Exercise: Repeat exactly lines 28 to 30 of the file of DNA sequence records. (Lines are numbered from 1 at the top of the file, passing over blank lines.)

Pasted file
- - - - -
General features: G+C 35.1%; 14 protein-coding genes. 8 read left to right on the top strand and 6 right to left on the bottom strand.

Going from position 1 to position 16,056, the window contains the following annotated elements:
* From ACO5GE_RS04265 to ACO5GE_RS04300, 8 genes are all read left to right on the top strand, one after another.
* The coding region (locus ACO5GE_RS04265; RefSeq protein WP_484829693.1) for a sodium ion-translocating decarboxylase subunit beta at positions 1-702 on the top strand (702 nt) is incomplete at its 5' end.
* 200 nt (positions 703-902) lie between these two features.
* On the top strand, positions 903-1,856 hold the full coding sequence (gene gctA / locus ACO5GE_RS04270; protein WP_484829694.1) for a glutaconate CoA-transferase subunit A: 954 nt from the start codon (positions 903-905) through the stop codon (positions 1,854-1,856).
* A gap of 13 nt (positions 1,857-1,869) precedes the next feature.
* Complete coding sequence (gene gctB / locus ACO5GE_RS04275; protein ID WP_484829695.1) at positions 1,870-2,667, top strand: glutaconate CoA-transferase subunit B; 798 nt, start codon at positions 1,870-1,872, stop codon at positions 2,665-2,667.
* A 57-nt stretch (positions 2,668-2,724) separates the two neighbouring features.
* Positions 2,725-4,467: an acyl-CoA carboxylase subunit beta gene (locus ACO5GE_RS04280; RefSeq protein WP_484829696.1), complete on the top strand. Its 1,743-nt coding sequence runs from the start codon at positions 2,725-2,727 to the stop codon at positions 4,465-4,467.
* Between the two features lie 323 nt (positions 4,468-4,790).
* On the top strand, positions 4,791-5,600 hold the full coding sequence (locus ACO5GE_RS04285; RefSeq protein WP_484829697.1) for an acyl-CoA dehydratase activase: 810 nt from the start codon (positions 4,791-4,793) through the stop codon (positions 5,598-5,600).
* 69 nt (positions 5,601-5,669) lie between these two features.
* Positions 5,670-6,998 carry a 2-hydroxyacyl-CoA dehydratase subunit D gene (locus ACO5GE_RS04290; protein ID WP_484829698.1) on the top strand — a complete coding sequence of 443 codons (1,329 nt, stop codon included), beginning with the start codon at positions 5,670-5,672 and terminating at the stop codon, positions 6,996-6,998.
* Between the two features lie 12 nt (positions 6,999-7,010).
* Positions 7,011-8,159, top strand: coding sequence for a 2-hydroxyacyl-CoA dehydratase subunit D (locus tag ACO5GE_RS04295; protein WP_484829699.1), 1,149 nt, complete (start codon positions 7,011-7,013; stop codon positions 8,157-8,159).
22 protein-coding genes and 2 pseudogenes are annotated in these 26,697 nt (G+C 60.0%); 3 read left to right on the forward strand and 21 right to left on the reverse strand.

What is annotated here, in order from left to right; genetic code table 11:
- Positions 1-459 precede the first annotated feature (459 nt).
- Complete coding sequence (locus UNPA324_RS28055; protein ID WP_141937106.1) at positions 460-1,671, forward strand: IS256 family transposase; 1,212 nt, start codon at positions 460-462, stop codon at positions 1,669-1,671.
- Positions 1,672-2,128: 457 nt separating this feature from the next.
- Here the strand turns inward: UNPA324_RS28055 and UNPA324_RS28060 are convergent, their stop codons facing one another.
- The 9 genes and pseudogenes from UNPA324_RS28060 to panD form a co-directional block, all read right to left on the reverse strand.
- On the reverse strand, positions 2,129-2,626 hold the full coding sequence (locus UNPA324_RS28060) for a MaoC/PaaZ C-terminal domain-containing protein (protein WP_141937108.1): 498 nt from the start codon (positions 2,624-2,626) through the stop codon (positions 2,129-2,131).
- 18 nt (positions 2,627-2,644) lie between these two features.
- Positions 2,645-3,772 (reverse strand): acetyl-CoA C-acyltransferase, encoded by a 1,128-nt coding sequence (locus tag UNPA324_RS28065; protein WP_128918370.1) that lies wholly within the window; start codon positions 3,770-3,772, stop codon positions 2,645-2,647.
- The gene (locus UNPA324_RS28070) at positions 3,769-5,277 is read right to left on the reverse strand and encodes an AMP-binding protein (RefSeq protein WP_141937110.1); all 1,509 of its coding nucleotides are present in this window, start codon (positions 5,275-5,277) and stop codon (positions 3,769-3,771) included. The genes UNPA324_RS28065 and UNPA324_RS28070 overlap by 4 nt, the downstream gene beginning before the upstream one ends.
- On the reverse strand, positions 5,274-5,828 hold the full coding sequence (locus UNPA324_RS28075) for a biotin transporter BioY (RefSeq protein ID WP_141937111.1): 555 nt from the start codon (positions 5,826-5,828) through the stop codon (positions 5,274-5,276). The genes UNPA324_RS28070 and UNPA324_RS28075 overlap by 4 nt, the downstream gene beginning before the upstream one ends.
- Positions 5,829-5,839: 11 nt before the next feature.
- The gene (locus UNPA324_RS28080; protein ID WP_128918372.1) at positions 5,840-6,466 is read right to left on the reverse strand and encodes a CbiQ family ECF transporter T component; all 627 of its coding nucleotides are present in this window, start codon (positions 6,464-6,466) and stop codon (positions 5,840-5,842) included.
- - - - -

- On the reverse strand, positions 5,274-5,828 hold the full coding sequence (locus UNPA324_RS28075) for a biotin transporter BioY (RefSeq protein ID WP_141937111.1): 555 nt from the start codon (positions 5,826-5,828) through the stop codon (positions 5,274-5,276). The genes UNPA324_RS28070 and UNPA324_RS28075 overlap by 4 nt, the downstream gene beginning before the upstream one ends.
- Positions 5,829-5,839: 11 nt before the next feature.
- The gene (locus UNPA324_RS28080; protein ID WP_128918372.1) at positions 5,840-6,466 is read right to left on the reverse strand and encodes a CbiQ family ECF transporter T component; all 627 of its coding nucleotides are present in this window, start codon (positions 6,464-6,466) and stop codon (positions 5,840-5,842) included.